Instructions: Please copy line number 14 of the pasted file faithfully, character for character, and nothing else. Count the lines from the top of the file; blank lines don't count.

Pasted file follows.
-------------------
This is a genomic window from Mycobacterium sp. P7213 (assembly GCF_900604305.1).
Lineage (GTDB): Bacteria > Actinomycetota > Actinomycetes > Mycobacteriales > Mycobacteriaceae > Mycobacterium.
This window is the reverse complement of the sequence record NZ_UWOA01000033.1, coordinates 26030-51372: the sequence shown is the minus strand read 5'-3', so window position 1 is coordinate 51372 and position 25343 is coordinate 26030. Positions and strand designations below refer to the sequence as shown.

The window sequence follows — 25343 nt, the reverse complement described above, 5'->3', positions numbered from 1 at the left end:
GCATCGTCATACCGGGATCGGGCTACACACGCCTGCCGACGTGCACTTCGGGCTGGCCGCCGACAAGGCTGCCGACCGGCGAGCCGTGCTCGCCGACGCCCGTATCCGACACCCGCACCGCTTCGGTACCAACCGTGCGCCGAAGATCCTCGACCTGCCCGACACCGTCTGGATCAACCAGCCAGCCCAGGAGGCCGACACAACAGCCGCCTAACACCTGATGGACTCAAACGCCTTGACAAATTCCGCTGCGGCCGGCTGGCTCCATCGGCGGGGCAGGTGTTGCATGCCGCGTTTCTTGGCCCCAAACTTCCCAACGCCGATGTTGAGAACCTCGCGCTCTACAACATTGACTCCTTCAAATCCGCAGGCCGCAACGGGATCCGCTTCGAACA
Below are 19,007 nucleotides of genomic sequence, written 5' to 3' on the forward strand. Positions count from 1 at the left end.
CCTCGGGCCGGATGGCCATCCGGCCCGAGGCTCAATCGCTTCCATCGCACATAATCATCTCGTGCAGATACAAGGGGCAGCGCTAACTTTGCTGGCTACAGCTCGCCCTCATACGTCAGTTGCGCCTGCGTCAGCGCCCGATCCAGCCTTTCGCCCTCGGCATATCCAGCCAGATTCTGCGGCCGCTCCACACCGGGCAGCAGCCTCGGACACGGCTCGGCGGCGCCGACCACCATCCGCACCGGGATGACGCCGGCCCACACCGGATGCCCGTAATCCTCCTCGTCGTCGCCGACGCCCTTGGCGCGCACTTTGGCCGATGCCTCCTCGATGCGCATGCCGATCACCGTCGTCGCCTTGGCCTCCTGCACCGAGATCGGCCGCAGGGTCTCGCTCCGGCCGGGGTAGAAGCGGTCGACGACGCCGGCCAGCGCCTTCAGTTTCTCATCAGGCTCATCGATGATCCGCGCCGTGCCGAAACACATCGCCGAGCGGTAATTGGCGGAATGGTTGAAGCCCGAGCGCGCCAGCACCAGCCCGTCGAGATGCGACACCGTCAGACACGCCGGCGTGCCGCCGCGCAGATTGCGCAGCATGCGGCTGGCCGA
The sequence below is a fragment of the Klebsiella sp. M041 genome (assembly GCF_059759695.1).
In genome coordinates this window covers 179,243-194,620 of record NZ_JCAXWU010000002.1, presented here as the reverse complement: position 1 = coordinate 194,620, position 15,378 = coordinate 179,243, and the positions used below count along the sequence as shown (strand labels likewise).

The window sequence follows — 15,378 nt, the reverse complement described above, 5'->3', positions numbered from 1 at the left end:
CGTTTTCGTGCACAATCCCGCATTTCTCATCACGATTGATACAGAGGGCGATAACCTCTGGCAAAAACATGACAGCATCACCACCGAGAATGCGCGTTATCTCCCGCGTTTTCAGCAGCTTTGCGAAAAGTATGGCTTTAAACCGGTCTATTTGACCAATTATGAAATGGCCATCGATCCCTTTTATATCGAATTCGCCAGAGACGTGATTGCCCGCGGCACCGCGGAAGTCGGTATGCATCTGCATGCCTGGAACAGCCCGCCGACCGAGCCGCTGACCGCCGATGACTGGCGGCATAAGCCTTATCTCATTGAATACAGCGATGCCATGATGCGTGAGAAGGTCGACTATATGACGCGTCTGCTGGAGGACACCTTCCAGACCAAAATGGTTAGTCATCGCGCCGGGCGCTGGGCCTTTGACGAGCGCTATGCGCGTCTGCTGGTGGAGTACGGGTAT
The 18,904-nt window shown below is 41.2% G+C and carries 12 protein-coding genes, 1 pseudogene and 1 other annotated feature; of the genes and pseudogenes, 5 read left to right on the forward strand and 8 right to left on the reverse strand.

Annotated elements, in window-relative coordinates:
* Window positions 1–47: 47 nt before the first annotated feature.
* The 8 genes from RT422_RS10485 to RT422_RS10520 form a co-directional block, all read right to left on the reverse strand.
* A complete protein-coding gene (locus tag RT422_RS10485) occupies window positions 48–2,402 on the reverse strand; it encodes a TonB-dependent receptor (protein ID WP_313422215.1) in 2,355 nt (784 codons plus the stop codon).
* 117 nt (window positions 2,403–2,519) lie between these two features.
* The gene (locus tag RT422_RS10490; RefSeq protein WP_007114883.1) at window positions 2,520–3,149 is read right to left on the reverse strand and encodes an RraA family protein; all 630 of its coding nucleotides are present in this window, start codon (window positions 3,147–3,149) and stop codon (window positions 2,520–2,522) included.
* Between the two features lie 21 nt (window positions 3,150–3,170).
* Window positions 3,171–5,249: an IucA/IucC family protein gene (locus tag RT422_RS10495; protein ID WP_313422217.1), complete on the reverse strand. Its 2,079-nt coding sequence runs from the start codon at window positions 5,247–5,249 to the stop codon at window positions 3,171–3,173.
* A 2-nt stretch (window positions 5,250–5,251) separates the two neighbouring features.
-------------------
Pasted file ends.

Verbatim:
* Window positions 1–47: 47 nt before the first annotated feature.